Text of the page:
Her mind set, Nkem woke up one morning, packed a few clothes in a bag, and ran away to the city.
In her absence, the Prince’s betrothal and engagement ceremony went as planned and another bride was contracted for him…
But what happened to Nkem? Did she fulfill her dreams of being someone whom the village could look up to? Did the Prince live happily ever after with his new bride? Did Nkem’s mother ever survive the betrayal by her daughter? Was it one up for womanity or did Nkem realise that you cannot win a fight against culture and tradition and return to the village “ormbled”?
Well, the answer to that question, is in the book.
Several times over the course of reading Royal Kiss, I had to pause and check the cover again to ensure I was not reading something written by Buchi Emecheta.
The lengths and depths to which Royal Kiss ventured in exploring themes, cultures and traditions, belief in the gods and their influence in the lives of men was commendable.
The style is reminiscent of epic novels that take you on a reluctant yet captivating trip through the oft discarded culture of the Igbo, as portrayed in the small waterside community of Umuebo.
The tussles over land, the expectations of partners in a marital relationship, the communal enforcement of morality codes and a host of others.
Euphemia’s highly descriptive style also helped to convey the imagery of the people, and brought the characters vividly to life.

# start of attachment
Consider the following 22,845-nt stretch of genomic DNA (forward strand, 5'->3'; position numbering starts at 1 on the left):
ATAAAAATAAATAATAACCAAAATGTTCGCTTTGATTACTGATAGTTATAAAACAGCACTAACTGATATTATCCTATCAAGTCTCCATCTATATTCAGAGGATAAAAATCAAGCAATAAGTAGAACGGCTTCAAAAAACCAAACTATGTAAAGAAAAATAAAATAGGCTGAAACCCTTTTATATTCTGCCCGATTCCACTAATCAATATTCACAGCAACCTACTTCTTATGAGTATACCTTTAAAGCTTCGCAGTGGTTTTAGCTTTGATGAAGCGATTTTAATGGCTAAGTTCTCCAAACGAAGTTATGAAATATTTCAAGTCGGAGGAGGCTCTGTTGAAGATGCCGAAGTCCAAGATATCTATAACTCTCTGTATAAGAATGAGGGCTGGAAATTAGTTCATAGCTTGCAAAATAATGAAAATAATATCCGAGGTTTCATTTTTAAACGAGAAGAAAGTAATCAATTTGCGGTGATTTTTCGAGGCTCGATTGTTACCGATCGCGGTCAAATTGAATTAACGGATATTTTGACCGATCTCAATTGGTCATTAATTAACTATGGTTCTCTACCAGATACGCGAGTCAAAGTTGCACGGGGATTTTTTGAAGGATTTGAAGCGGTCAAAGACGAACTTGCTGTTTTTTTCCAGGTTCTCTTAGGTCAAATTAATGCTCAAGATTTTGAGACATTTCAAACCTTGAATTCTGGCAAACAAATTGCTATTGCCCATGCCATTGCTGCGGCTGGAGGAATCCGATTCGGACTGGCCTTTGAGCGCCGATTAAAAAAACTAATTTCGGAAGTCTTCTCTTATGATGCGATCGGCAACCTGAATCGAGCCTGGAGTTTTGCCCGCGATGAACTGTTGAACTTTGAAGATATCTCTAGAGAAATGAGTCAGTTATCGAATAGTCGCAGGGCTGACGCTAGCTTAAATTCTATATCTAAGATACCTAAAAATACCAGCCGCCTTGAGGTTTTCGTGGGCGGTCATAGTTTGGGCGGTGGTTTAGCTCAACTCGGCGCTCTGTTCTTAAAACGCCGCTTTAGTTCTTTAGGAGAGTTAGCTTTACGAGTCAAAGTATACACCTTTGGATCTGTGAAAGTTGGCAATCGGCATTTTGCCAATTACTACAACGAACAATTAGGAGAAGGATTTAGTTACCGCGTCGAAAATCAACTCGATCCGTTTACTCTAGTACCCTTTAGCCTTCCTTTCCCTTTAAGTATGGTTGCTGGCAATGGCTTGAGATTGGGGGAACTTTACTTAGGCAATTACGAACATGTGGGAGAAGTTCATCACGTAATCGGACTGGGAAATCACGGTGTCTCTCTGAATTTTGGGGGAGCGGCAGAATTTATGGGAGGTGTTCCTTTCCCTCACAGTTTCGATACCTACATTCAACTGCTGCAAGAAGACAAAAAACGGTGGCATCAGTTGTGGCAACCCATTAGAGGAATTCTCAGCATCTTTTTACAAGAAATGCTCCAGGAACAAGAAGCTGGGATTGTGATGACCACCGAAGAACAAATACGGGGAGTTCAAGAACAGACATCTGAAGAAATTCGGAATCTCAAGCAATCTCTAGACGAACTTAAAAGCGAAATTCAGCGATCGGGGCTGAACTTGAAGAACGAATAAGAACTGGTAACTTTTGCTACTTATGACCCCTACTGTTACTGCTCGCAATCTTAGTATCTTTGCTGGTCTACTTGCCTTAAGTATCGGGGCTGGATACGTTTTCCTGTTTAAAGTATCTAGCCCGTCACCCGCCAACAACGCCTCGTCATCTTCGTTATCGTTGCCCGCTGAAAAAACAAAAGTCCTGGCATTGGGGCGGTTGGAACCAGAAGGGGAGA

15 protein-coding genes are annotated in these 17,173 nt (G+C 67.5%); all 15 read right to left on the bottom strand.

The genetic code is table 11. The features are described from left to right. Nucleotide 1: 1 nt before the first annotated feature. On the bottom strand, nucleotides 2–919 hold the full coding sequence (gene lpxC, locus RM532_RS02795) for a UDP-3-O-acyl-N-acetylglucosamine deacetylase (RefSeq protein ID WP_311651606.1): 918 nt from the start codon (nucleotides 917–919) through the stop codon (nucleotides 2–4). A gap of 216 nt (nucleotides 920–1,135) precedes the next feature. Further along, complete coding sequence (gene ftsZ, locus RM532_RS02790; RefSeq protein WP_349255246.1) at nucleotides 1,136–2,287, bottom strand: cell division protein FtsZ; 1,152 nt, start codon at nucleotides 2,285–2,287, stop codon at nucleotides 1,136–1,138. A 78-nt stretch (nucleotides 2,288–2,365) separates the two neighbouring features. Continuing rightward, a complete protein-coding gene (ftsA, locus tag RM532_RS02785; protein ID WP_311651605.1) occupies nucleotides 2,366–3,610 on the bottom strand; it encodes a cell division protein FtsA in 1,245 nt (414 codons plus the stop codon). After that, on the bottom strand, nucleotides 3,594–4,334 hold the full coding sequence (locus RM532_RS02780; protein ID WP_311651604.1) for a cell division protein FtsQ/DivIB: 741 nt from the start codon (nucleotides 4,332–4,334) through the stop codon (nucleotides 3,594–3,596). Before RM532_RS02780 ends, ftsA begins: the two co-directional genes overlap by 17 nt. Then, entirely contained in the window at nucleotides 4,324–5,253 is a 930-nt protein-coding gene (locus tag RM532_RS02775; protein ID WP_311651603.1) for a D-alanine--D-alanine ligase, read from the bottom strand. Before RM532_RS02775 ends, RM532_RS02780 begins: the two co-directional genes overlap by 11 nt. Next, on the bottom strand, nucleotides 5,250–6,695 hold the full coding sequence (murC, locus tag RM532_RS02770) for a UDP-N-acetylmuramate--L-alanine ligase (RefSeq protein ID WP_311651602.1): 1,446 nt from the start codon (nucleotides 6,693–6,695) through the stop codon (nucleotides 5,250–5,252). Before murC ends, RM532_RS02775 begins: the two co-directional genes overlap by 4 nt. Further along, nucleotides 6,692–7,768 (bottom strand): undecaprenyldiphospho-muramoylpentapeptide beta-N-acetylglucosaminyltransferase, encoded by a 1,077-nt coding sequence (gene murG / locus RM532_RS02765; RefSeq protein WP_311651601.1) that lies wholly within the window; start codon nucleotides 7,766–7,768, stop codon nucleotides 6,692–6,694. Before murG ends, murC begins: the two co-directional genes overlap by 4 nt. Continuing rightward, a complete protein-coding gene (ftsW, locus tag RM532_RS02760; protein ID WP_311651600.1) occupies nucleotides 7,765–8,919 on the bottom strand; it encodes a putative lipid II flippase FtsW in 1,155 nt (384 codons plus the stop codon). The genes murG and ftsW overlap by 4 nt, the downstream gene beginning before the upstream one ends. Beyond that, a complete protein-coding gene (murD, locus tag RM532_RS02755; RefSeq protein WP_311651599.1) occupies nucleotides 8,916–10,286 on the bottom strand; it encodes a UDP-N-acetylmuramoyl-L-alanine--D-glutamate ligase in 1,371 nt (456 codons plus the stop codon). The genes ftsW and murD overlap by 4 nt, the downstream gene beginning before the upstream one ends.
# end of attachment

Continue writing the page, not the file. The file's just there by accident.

You could empathise.
In one minute, you were Nkem, wondering how you were going to escape a well deserved flogging from your mother and in the next, you were Ugomma her mother, struggling to live above society’s expectations (or lack of them), from you as a single parent.
I could relate to everything… Almost.
There were two major conflicts for me in the book, I struggled to resolve the internal conflicts I felt as I read, but it is of immense credit to the author that through it all, you see where she is going with it and grudgingly accept that while you may not agree, it is not about you but about the bigger audience.
The first was in the stereotyping of Ugomma as a woman of easy virtue. I felt that was too cliché, the single mother who in order to make ends meet, has a variety of patrons who provide her money and other material benefits.
But then, like I mentioned earlier, in Nigeria being a single mother and a divorcee is not just a catch 22 situation on it’s own, it comes with a free burden.